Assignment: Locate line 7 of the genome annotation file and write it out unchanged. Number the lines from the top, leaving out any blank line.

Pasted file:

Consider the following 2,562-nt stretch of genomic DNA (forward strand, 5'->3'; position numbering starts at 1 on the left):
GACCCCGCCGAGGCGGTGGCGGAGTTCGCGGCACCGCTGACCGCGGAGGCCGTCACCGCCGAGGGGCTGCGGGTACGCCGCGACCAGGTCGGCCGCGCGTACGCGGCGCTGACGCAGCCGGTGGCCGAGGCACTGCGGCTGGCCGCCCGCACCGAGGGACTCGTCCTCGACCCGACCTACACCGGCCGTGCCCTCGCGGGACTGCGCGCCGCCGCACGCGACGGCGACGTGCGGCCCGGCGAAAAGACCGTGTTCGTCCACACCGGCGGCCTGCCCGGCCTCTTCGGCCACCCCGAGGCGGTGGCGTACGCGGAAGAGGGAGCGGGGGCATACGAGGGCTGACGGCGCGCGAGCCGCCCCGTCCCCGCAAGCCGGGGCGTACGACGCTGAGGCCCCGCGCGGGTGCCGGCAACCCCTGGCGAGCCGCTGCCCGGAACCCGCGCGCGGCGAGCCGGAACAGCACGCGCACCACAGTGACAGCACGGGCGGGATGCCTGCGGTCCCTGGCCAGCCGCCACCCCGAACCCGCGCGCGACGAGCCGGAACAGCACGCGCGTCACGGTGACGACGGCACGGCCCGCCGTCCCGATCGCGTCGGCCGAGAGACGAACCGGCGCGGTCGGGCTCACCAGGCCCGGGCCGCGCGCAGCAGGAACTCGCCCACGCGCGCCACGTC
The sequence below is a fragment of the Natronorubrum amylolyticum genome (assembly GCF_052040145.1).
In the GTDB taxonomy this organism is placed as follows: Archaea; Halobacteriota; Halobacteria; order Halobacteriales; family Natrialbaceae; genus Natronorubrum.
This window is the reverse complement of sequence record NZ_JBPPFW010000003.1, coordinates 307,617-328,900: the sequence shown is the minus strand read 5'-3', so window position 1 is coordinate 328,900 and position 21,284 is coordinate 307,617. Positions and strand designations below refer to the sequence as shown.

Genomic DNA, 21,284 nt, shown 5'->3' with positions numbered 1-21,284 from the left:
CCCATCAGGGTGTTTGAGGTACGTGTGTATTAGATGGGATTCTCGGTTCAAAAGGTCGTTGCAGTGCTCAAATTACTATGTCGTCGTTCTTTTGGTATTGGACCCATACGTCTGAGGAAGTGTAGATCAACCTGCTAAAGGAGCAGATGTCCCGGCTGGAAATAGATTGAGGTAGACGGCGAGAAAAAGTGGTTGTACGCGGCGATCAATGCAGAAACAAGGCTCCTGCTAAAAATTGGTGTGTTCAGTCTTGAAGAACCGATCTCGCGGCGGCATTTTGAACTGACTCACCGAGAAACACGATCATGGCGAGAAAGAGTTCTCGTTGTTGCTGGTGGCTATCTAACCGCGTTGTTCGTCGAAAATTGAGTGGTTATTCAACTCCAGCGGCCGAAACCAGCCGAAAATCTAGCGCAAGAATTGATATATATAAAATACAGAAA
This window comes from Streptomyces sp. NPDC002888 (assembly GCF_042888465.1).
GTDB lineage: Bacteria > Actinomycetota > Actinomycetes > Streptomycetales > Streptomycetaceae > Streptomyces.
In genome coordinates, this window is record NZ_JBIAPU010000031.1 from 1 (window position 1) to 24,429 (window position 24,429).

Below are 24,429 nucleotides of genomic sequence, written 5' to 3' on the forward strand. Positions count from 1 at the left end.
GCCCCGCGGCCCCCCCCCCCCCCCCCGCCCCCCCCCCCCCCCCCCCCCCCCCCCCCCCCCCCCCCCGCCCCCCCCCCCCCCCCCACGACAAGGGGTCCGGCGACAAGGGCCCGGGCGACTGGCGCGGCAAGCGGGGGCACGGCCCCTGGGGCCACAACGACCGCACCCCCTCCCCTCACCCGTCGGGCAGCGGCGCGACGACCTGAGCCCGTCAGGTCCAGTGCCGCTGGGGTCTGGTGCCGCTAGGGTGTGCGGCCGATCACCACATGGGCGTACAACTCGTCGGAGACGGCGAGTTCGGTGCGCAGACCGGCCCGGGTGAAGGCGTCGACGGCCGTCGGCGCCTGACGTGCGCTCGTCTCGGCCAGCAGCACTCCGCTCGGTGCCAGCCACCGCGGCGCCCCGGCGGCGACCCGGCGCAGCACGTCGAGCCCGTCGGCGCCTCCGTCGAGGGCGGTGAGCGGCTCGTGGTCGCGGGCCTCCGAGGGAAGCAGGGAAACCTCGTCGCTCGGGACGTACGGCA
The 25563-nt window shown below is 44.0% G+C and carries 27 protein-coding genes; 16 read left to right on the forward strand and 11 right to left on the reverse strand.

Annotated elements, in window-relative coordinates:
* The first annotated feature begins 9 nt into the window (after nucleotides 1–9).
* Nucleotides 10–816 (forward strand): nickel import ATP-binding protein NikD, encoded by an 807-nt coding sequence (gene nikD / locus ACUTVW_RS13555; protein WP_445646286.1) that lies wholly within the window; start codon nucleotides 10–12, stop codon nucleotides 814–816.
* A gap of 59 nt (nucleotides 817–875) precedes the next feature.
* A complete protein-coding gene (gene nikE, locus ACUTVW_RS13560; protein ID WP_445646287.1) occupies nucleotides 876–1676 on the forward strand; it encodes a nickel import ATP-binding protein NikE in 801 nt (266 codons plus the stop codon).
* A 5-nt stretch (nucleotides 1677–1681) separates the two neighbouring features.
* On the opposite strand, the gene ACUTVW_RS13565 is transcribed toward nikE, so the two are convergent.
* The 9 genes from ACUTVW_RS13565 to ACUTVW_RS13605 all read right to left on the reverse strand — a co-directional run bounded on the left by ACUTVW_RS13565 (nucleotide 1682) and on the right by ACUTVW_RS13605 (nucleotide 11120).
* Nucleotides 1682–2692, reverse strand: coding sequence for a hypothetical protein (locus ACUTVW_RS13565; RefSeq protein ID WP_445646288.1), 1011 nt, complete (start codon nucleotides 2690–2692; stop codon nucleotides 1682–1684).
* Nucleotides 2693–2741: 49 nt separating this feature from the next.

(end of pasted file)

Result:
CCCATCAGGGTGTTTGAGGTACGTGTGTATTAGATGGGATTCTCGGTTCAAAAGGTCGTTGCAGTGCTCAAATTACTATGTCGTCGTTCTTTTGGTATTGGACCCATACGTCTGAGGAAGTGTAGATCAACCTGCTAAAGGAGCAGATGTCCCGGCTGGAAATAGATTGAGGTAGACGGCGAGAAAAAGTGGTTGTACGCGGCGATCAATGCAGAAACAAGGCTCCTGCTAAAAATTGGTGTGTTCAGTCTTGAAGAACCGATCTCGCGGCGGCATTTTGAACTGACTCACCGAGAAACACGATCATGGCGAGAAAGAGTTCTCGTTGTTGCTGGTGGCTATCTAACCGCGTTGTTCGTCGAAAATTGAGTGGTTATTCAACTCCAGCGGCCGAAACCAGCCGAAAATCTAGCGCAAGAATTGATATATATAAAATACAGAAA